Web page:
• Endonasal contact point;
  • headache;
  • surgery


Objective Some migraine and cluster headaches may be triggered by stimulation of intranasal contact points via the trigeminovascular system. Endonasal surgery is successful in some patients, but long-term outcomes have not been reported.

Study Design Prospective

Methods This investigation included 20 patients with a mean 18-year history of refractory cluster or migraine headaches who were selected for surgery. All had endoscopically visible endonasal contact as well as a positive preoperative cocaine test result. Changes in pain severity and frequency and duration of headache attacks were statistically rated using a MANOVA. Follow-up averaged 112 months.

Results Almost 10 years after surgery, six patients remained completely free of pain, seven had significant symptom improvement, and seven received no benefit from surgery (65% improvement). Two patients had been free of all symptoms for 7 and 8 years, respectively, before complaints returned.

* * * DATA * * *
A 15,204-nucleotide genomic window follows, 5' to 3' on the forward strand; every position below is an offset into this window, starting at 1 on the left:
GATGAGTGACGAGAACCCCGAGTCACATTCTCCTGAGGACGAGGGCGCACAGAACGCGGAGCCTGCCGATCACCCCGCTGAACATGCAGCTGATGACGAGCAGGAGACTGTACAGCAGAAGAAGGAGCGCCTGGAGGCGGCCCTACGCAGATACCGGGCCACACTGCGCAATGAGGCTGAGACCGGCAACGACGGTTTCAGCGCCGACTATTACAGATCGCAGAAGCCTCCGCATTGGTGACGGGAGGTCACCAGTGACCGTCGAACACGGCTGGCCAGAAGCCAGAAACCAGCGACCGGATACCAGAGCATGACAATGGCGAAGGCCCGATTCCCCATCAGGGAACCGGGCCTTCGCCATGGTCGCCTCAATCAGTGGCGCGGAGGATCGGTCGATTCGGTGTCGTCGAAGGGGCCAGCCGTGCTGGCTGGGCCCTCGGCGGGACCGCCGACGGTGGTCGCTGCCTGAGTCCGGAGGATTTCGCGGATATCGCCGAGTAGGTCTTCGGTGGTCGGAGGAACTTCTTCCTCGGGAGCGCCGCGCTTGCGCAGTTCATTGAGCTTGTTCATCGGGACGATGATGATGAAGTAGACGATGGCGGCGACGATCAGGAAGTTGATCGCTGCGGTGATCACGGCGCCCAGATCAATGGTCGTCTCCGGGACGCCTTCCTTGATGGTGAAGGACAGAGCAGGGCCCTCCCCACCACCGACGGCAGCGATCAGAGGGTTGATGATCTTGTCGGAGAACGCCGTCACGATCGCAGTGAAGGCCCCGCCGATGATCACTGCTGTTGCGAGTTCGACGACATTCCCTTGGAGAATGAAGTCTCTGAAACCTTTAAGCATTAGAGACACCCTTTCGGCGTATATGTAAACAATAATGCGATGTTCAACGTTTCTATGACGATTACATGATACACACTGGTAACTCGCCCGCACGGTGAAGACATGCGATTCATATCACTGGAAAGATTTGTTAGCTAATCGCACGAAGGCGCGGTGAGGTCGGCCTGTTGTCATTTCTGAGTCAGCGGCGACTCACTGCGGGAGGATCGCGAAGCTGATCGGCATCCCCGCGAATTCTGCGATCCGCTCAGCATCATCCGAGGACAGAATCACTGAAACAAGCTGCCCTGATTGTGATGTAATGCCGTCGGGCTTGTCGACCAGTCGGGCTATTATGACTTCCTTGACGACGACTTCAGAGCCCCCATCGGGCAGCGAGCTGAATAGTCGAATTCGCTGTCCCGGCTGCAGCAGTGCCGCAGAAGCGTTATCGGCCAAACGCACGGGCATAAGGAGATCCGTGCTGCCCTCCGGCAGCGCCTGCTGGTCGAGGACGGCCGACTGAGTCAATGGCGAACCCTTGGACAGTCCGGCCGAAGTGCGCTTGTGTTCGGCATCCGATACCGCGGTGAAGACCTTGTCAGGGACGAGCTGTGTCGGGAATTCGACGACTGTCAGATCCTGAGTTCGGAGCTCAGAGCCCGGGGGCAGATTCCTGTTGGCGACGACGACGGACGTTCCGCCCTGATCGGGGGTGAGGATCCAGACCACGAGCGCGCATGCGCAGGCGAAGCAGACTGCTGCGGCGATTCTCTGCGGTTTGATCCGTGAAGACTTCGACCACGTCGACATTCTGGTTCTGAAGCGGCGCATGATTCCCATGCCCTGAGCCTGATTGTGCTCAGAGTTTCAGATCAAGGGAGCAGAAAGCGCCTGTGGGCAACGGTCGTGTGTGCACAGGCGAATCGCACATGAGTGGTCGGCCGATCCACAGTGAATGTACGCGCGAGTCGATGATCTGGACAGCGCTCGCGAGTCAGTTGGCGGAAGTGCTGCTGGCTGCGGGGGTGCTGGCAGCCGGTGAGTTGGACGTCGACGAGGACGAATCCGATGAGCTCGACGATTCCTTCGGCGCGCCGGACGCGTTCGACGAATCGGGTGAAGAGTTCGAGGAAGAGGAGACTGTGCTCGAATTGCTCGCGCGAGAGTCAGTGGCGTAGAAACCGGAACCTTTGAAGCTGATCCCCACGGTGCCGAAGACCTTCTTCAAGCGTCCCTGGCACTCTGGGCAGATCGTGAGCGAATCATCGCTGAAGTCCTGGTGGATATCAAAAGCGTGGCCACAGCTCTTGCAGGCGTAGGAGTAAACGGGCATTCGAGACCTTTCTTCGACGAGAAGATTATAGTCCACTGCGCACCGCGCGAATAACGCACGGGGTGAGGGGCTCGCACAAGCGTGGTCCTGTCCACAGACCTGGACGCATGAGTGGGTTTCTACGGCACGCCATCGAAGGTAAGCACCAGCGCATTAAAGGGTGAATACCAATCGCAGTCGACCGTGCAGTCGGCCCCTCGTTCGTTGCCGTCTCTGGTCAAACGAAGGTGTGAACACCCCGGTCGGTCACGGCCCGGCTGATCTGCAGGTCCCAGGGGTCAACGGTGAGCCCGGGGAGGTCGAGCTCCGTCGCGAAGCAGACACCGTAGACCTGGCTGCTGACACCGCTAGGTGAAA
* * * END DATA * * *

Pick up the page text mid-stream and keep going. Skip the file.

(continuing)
Conclusion Our data suggest that some patients with refractory headaches and endonasal contact areas benefit from surgery, thereby supporting the existence of a connection between the two. Even though it is clear that surgery should be considered only if all other treatments have failed, a success rate of 65% over almost 10 years justifies evaluation of this option. Preoperative patient selection remains crucial and warrants further investigation.